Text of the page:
Strength through Mentoring

TEC occupies 20,000 square feet on the sixth floor of the 18-story building on Tucker, of which 10,000 square feet have been built out to accommodate ten tenants. The plan, according to Brasunas, is to start construction on the other 10,000 square feet in 2006 and eventually serve up to 20 tenants.

TEC's five current tenants range from one-to-six person companies, occupying 150 to 620 square feet. All tenants, regardless of size, pay a $300 monthly incubation fee and a $20 per person telephone and data fee. They also pay for the square footage they occupy, with lower charges for open space. Total monthly tenant costs range from $550 to about $1,500.

Unlike most incubators, which take equity in their successful companies, TEC takes a "graduation premium," which is two percent of their first-year revenue after graduation up to a maximum of $50,000. With 20 companies on board and one or two graduating each year, Brasunas expects TEC will earn sufficient income to break even.

Brasunas can tick off an array of services TEC offers to increase a startup company's chances of success, including low rent, website hosting and free donated furniture TEC solicits from companies and organizations all over town. It also provides assistance with business planning and strategies, access to business, university and support networks and eligibility and help in obtaining tax credits.

But, says Brasunas, TEC's biggest strength is its mentoring program.

"With each company we admit, we put together a mentoring team that consists of me, two or three of our board members and one or two other volunteers. We have about 14 mentors in the program. We try to design teams to address what we perceive to be the needs this company will have over the next six-to-twelve months and meet formally with the CEO every six-to-eight weeks for three or four hours."

TEC's first official tenant was Global Velocity, which is bringing sophisticated networking systems to market based on research performed at Washington University.

When approached to move into the incubator, its president and CEO Matthew Kulig was intrigued by Guller's focus on communication between universities and businesses and growing companies that identify and help bring innovation to the marketplace. Indeed, Guller made a point of including representatives from area university tech transfer offices on TEC's board of directors.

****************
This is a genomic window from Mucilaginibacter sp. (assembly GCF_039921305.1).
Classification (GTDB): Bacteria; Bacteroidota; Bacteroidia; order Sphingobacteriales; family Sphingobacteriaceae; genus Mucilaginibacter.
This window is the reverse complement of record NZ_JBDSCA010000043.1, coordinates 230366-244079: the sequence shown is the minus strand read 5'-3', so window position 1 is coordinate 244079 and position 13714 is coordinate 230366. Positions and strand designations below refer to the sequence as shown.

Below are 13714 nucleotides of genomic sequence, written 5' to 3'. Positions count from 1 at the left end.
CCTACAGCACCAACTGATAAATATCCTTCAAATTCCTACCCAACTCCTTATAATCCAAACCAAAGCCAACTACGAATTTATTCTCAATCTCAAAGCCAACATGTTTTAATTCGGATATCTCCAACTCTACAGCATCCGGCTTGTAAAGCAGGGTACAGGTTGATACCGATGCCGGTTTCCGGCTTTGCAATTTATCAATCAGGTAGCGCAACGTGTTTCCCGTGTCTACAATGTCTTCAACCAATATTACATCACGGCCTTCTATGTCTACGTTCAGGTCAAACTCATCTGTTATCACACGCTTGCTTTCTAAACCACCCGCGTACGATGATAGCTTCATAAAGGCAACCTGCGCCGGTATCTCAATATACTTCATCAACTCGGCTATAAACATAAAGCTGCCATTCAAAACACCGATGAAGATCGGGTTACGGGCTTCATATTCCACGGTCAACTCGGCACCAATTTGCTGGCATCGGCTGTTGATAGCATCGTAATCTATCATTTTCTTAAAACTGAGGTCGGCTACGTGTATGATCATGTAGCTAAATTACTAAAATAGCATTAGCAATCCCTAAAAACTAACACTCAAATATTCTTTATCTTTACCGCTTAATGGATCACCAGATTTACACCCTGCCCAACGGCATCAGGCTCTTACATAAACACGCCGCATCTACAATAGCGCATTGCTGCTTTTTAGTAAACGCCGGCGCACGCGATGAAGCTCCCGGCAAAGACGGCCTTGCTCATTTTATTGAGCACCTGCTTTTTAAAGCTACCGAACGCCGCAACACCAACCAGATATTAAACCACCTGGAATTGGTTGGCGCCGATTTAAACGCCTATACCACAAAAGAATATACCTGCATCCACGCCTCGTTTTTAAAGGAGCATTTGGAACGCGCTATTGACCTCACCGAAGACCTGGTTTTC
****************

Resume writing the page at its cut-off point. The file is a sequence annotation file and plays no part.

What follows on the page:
Kulig also liked the fact that residing in the incubator gave him access to tax increments from the state, low overhead and proximity to industry colleagues, advisors and potential customers.

"As a startup, any feedback or input is valuable, especially from people like those on the mentoring team who’ve been through similar experiences in starting their companies," says Kulig. "If all of a sudden I have to hire 50 people, I'm not locked into a long-term lease. And once our product is launched, we’ll want to work with all those telecom companies housed in Bob's buildings."

The Next Big Thing

Looking at the big picture, Kulig adds, "Incubators are vital to economic development."

Guller obviously agrees. Why build businesses? For two reasons, he says.

"Personally, entrepreneurship is a much more satisfying way to make a living. You work really hard, put your heart and soul into it and it's yours – from the thrill of doing well to the knot in your stomach from doing poorly.

"On the community level, Fortune 500 companies coast along and shift jobs from one to the other. Economic development – the next big thing – comes from small companies led by entrepreneurs. I'd like to be able to say that the next Microsoft came out of here."

At age 38, like a proud parent, Guller looks forward to watching TEC help those potential Microsofts for many years to come and has started to think about ways to replicate the TEC model in other cities.

© 2006 Ewing Marion Kauffman Foundation. All rights reserved.